Before we get to what the rooms in a house in Slovak are, let's begin by learning a bit about a typical Slovak house and properties so you know what you're moving into or about to explore!
The cities in Europe tend to be densely populated, which is why most people live in apartments or attached townhouses. Detached homes, semi-detached houses, and mansions aren't often found inside city centers but can be seen outside urban areas.
A traditional Slovak home is built out of logs and looks rather similar to a log cabin or a house from your childhood fairytale books. They are single-story houses with cozy rooms and fireplaces to keep warm during the winter months.
Modern homes in Slovakia tend to be attached or are very modern box-shape or A-frame architectural designs made from concrete or brick. Newer houses also have the trendy open concept to them which removes the coziness of the traditional home and makes it more difficult to differentiate between the rooms in a house. Modern abodes can be single or multi-stories tall.
Inside you will find all the typical furniture of a typical home. Note that furniture in Slovak will be covered in a different article so be sure to check that out!
In larger cities such as Bratislava, people tend to live in apartments. These can be single-floor or multi-level flats and have the typical floorplan outlay with the types of rooms you'd expect such as a kitchen, bedroom, bathroom, living room, and dining area.
Housing prices have been in the rise increasing an average of 9.7% across the country. In Bratislava for instance, it now costs over $2,200 USD per square meter for an apartment or house.
If you are renting, it can cost up to 50% of your monthly income for a large apartment or house, but is much more affordable for smaller units. Rental properties, it appears, usually come with furniture which is great!
Absolutely! When people hear Eastern Europe countries mentioned, they might think of a region stuck in the past, but this simply isn't so. You'll find there is access to microwaves, washing machines, and stoves. However, it's still quite uncommon to find a home with air conditioning, central heating, or a dishwasher.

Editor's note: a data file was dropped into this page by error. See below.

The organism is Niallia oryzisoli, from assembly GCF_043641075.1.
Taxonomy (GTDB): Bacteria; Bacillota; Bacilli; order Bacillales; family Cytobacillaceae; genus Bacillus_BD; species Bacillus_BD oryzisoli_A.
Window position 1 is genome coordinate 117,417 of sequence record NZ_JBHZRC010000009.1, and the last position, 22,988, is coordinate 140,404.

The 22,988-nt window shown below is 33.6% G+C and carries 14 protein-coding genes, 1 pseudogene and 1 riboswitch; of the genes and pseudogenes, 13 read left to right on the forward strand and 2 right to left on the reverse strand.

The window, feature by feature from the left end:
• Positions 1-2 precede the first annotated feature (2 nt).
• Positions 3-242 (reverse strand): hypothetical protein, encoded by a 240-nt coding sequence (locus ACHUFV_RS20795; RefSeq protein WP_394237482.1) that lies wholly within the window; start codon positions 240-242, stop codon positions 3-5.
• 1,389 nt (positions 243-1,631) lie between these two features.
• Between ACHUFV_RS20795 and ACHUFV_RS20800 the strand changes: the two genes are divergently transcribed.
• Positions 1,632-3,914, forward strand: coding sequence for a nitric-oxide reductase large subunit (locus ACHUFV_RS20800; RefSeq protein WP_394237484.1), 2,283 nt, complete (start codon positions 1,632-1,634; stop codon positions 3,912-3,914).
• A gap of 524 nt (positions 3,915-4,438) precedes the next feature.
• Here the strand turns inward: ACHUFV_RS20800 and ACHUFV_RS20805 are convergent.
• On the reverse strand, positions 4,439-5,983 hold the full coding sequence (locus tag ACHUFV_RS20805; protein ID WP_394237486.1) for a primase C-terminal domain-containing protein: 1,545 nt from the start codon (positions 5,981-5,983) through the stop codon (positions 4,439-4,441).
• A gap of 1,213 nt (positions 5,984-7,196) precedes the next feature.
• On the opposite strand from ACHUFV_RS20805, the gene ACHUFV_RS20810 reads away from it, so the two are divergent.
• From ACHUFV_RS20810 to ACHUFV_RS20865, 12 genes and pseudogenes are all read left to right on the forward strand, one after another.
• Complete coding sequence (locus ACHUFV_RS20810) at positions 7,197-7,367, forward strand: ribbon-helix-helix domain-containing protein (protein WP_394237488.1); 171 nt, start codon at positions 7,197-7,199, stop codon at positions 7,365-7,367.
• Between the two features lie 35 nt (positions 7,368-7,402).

Basements or cellars may exist in older traditional homes but are rare in newer homes. When you do happen upon a basement, it will be unfinished and used for storage. This is quite different from what many North Americans would be expecting from a basement which increasingly finished, fully equipped living space.
Houses in Slovakia also rarely have livable attic space or garages, but we'll include this in our list of rooms in Slovak just in case!
When you arrive at your friend or family member's home, be sure to remove your shoes and leave them near the door inside not outside! Remove them anyway even if your host says you don't need to. Also, and this is important, bring a host gift. Something like chocolate or wine will suffice.
Before the meal you'll hear everyone wishing each other 'a good meal' (dobrú chuť) and people will offer a toast to each other such as na zdravie. Be sure to participate in the Slovak culture.
Here are the words needed to take about homes or apartments in Slovak:
Here are what the main rooms in a house are called in Slovak:
It's actually quite simple to ask where a room is in Slovak, all you need to do is put kde je (where is) in front of the room or place you're looking for. Here are some phrases you can use to ask where rooms are in an unfamiliar setting:
You did it! You've started to learn the rooms of a house in Slovak. Are you ready to learn more? Let's start with some basic must know words as phrases and how to greet people in Slovak. Although to really ingrain yourself in the Slovak language, we recommend using Ling App.
Ling is a really popular language app with over 10 million downloads and is an all-encompassing tool to help you learn the Slovak language. Learning with Ling will help to not only to speak new languages but to read and write too!
You'll also be able to pick up on proper pronunciation much quicker with our listening comprehension activities which have been recorded by native Slovak speakers.
Writing is learned by tracing over letters and words right on your phone, which is pretty cool. There will also be interactive quizzes presented to you throughout to help hold you accountable for your learning progress.
Head on over to check it out and learn even more language skills about how to talk about a Slovak house.